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    Elon Musk Criticizes Lucasfilm’s “Woke” Decisions as the End of “Star Wars” Nears?

    In a striking critique of the latest “Star Wars” franchise management under Lucasfilm President Kathleen Kennedy, Elon Musk has sparked a significant controversy. Musk, the outspoken billionaire, took to social media platform X to voice his dissatisfaction with Kennedy’s leadership, which he deems intolerant towards men and disastrous for the beloved sci-fi saga.

    According to Musk, Kennedy’s handling of the franchise, including the decision to produce “The Acolyte,” a series featuring an all-female witch coven, is more lethal to “Star Wars” than the Death Star itself. He accuses Kennedy of being “super bigoted against men,” a claim that highlights a growing tension within the fandom.

    Lucasfilm, under Kennedy’s direction, has attempted to diversify its storytelling and broaden its audience. However, Musk’s comments underscore a broader backlash from a segment of the franchise’s traditionally male-dominated fanbase. In a recent interview with “The New York Times,” Kennedy discussed the daunting expectations of managing a major franchise and the specific challenges women face from certain aggressive fan reactions.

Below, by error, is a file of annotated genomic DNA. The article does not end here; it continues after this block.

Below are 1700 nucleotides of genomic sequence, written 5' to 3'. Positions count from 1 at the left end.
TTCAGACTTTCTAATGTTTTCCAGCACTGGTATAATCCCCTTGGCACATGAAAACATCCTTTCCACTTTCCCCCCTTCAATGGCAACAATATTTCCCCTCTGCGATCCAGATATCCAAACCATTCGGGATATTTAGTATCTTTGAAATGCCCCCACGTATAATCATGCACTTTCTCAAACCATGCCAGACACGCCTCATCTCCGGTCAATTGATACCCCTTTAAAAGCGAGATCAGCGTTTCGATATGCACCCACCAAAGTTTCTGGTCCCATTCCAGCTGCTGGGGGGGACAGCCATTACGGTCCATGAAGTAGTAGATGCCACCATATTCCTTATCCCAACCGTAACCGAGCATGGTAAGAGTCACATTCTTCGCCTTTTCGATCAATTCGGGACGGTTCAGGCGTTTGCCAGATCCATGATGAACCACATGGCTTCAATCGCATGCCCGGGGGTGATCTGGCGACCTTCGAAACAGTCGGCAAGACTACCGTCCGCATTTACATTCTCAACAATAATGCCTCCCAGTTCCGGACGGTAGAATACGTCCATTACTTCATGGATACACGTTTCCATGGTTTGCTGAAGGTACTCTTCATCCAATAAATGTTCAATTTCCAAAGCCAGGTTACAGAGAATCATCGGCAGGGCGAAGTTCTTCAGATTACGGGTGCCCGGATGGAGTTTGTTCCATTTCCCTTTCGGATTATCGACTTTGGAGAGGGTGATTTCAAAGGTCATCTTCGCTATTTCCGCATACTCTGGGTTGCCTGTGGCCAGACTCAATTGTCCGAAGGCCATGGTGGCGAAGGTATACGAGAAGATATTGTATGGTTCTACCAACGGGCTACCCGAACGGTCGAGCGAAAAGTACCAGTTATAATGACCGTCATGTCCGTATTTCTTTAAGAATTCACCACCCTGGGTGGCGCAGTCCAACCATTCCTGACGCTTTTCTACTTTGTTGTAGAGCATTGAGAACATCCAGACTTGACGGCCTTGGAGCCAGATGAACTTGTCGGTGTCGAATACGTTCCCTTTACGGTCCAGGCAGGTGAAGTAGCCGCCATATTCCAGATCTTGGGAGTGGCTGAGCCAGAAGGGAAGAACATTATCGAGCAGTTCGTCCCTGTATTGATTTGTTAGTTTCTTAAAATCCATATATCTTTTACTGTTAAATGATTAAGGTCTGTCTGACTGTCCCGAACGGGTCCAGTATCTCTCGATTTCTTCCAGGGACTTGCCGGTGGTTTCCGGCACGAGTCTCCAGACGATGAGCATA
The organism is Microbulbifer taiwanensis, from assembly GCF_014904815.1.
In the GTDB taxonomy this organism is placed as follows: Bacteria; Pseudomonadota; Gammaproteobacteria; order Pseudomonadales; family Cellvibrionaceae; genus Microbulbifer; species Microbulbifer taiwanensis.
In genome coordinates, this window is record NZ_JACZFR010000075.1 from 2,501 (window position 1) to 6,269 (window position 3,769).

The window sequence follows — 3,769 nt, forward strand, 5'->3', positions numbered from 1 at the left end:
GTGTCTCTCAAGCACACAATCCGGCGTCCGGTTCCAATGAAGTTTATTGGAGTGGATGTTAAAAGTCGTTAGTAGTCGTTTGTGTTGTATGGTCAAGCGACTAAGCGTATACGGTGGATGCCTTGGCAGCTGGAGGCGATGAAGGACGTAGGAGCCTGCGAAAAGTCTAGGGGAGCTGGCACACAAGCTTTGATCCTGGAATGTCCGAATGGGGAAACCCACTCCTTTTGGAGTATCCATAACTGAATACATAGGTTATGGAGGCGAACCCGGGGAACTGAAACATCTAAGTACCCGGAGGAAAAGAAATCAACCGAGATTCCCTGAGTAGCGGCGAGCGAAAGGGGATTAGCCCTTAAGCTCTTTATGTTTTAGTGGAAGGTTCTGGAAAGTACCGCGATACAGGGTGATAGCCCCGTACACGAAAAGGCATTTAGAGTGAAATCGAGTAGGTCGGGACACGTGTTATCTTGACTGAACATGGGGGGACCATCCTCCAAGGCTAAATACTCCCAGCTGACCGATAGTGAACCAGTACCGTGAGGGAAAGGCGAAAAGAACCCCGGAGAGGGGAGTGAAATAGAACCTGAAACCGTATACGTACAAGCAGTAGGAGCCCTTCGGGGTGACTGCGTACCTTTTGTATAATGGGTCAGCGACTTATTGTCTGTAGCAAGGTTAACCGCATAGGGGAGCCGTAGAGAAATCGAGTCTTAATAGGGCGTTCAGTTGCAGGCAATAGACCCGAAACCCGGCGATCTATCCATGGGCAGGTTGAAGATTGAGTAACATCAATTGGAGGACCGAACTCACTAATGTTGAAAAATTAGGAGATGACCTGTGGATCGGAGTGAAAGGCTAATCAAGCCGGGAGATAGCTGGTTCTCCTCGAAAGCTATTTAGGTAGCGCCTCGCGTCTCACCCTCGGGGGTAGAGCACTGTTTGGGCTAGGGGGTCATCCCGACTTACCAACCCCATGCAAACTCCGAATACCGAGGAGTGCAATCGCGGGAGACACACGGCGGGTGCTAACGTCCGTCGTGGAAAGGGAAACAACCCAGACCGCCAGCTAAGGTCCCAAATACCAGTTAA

“The Acolyte,” directed by Leslye Headland, aims to explore new narratives within the “Star Wars” universe, focusing on female characters who, according to the storyline, mysteriously produce female offspring. This thematic shift has stirred debate about representation and inclusivity in blockbuster cinema.

    Kennedy’s efforts to navigate these choppy waters come at a time when an internal survey among “Star Wars” fans showed a predominantly male viewership, with over 70% of the audience being male. This demographic detail adds another layer to the challenges faced by Kennedy and her team in striving to balance legacy fan expectations with new creative directions.

    Musk’s criticism on social media was met with mixed reactions, highlighting a fracture within the “Star Wars” community about the direction of the franchise and the industry’s broader shift towards inclusivity and diversity. Whether these debates will affect the long-term viability of the franchise or simply reflect temporary growing pains remains to be seen.

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